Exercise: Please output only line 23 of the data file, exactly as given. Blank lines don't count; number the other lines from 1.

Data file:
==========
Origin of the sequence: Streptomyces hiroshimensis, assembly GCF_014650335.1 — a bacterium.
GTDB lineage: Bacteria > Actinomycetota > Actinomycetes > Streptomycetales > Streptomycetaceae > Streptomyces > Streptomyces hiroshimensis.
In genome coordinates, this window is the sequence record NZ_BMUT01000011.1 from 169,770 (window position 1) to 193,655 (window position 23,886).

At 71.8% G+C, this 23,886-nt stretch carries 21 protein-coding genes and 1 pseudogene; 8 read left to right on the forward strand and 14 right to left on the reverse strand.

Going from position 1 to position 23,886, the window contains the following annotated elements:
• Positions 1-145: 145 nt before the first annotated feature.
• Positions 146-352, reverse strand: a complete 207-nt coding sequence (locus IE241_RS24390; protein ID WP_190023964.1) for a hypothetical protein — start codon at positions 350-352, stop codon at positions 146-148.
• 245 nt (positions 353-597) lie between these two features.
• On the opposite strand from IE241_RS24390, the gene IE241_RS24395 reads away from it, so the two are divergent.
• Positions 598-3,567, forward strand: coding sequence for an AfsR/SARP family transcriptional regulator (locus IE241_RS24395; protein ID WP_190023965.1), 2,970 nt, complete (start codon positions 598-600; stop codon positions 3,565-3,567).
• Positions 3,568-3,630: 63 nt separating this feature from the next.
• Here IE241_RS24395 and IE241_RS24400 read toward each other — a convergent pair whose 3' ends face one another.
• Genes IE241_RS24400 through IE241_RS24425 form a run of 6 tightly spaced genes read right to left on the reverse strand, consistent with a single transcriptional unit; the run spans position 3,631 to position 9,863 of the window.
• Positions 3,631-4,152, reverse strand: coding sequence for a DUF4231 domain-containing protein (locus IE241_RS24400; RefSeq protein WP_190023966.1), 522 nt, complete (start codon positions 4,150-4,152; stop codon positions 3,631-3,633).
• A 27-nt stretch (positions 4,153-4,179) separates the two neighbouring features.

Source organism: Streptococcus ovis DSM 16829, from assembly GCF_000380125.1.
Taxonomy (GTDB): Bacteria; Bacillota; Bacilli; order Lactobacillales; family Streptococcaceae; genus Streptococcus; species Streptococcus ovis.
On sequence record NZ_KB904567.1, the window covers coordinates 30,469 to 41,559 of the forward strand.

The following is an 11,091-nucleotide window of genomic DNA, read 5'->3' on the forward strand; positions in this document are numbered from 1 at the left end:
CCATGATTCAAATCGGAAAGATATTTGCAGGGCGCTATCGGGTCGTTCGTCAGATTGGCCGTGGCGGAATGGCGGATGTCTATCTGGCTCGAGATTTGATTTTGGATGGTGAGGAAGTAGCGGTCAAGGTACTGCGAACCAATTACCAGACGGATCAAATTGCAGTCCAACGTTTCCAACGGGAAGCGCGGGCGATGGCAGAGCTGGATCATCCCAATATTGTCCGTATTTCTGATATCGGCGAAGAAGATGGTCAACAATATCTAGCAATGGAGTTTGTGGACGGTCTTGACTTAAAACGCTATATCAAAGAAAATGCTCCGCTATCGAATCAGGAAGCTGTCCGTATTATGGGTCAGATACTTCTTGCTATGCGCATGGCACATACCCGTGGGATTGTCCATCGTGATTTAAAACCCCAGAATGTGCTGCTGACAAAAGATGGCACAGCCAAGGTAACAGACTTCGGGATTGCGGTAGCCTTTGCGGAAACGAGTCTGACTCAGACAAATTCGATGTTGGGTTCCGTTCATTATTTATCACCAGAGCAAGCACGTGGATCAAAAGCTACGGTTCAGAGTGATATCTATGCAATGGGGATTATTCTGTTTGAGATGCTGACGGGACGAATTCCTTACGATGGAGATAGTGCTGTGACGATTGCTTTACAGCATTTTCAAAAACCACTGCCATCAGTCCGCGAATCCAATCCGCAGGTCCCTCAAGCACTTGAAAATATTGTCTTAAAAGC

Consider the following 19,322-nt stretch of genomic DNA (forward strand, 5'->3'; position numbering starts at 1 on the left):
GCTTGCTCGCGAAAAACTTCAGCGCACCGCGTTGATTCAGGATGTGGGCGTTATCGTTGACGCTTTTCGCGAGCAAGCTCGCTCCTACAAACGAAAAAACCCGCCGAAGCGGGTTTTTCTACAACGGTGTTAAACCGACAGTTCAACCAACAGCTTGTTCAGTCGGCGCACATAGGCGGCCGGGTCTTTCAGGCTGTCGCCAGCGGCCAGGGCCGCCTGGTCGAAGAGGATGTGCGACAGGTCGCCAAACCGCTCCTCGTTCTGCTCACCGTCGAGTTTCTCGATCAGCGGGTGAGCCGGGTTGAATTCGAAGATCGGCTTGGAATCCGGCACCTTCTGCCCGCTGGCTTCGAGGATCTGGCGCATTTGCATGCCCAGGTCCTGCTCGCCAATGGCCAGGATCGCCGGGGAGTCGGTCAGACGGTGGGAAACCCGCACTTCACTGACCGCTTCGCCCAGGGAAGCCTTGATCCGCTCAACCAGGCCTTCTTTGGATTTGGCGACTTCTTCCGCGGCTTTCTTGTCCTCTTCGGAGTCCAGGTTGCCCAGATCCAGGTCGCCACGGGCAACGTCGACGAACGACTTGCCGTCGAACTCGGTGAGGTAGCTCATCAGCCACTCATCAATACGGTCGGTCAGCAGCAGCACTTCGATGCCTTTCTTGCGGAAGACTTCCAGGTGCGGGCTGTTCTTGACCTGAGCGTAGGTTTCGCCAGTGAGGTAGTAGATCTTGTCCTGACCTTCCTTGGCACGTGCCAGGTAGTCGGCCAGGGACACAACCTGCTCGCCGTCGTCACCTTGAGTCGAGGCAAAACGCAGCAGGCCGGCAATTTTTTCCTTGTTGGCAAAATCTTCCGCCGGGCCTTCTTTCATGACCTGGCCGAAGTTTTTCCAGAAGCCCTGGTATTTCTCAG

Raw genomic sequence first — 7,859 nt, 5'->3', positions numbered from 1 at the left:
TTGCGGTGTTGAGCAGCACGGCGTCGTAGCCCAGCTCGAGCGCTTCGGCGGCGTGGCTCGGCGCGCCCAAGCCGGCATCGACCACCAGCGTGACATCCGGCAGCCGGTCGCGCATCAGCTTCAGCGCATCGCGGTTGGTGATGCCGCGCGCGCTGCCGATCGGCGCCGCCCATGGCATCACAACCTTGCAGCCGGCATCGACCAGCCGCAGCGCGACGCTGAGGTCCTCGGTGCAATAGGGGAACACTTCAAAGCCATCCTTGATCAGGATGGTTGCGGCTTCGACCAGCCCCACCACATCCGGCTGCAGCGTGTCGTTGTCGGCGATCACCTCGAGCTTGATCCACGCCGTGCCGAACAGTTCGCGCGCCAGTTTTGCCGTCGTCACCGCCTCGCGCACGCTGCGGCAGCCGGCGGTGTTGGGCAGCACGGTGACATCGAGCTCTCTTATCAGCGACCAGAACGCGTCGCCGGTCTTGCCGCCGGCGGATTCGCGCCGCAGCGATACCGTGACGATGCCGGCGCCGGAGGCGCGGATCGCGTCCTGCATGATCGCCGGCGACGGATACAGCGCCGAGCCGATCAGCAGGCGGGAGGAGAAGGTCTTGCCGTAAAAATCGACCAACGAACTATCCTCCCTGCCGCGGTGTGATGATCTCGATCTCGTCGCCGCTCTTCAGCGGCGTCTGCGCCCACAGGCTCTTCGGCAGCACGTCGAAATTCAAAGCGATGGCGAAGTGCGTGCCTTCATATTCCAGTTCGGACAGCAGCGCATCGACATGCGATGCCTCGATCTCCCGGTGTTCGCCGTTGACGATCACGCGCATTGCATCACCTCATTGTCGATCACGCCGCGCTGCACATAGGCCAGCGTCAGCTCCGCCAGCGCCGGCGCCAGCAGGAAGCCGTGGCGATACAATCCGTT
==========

Raw genomic sequence first — 7,859 nt, 5'->3', positions numbered from 1 at the left: